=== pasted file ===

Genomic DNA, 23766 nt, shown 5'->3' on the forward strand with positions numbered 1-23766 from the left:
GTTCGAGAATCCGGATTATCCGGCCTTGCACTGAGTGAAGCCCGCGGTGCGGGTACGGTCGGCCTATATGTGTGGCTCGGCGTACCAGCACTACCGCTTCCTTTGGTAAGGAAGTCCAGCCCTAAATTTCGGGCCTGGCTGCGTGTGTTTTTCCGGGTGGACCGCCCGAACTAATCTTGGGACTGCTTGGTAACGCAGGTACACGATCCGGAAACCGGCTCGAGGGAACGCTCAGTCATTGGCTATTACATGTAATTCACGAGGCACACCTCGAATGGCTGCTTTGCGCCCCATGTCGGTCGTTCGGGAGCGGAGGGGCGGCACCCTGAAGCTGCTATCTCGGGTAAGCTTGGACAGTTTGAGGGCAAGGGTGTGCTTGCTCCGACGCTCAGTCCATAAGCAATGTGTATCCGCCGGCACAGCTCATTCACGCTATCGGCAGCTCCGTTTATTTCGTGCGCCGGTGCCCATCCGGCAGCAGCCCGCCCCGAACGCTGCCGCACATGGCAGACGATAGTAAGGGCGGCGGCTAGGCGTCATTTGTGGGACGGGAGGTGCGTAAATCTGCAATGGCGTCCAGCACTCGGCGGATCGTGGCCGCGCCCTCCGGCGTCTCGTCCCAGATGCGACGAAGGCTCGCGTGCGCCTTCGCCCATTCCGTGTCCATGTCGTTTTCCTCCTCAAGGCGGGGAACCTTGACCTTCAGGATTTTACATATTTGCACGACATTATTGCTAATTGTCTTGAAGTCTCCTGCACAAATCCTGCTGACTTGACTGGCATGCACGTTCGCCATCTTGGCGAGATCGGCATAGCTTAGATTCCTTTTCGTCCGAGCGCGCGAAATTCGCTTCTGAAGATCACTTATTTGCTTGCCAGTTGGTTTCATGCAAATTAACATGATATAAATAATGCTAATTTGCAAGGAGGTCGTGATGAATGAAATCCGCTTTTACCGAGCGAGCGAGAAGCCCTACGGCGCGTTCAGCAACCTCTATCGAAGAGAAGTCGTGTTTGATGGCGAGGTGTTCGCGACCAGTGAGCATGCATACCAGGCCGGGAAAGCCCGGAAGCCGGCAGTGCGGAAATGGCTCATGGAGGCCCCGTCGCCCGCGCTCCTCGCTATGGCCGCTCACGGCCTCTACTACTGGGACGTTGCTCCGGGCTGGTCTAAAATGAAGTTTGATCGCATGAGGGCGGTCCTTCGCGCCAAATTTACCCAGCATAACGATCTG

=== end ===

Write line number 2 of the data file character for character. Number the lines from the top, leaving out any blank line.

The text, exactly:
GTTCGAGAATCCGGATTATCCGGCCTTGCACTGAGTGAAGCCCGCGGTGCGGGTACGGTCGGCCTATATGTGTGGCTCGGCGTACCAGCACTACCGCTTCCTTTGGTAAGGAAGTCCAGCCCTAAATTTCGGGCCTGGCTGCGTGTGTTTTTCCGGGTGGACCGCCCGAACTAATCTTGGGACTGCTTGGTAACGCAGGTACACGATCCGGAAACCGGCTCGAGGGAACGCTCAGTCATTGGCTATTACATGTAATTCACGAGGCACACCTCGAATGGCTGCTTTGCGCCCCATGTCGGTCGTTCGGGAGCGGAGGGGCGGCACCCTGAAGCTGCTATCTCGGGTAAGCTTGGACAGTTTGAGGGCAAGGGTGTGCTTGCTCCGACGCTCAGTCCATAAGCAATGTGTATCCGCCGGCACAGCTCATTCACGCTATCGGCAGCTCCGTTTATTTCGTGCGCCGGTGCCCATCCGGCAGCAGCCCGCCCCGAACGCTGCCGCACATGGCAGACGATAGTAAGGGCGGCGGCTAGGCGTCATTTGTGGGACGGGAGGTGCGTAAATCTGCAATGGCGTCCAGCACTCGGCGGATCGTGGCCGCGCCCTCCGGCGTCTCGTCCCAGATGCGACGAAGGCTCGCGTGCGCCTTCGCCCATTCCGTGTCCATGTCGTTTTCCTCCTCAAGGCGGGGAACCTTGACCTTCAGGATTTTACATATTTGCACGACATTATTGCTAATTGTCTTGAAGTCTCCTGCACAAATCCTGCTGACTTGACTGGCATGCACGTTCGCCATCTTGGCGAGATCGGCATAGCTTAGATTCCTTTTCGTCCGAGCGCGCGAAATTCGCTTCTGAAGATCACTTATTTGCTTGCCAGTTGGTTTCATGCAAATTAACATGATATAAATAATGCTAATTTGCAAGGAGGTCGTGATGAATGAAATCCGCTTTTACCGAGCGAGCGAGAAGCCCTACGGCGCGTTCAGCAACCTCTATCGAAGAGAAGTCGTGTTTGATGGCGAGGTGTTCGCGACCAGTGAGCATGCATACCAGGCCGGGAAAGCCCGGAAGCCGGCAGTGCGGAAATGGCTCATGGAGGCCCCGTCGCCCGCGCTCCTCGCTATGGCCGCTCACGGCCTCTACTACTGGGACGTTGCTCCGGGCTGGTCTAAAATGAAGTTTGATCGCATGAGGGCGGTCCTTCGCGCCAAATTTACCCAGCATAACGATCTG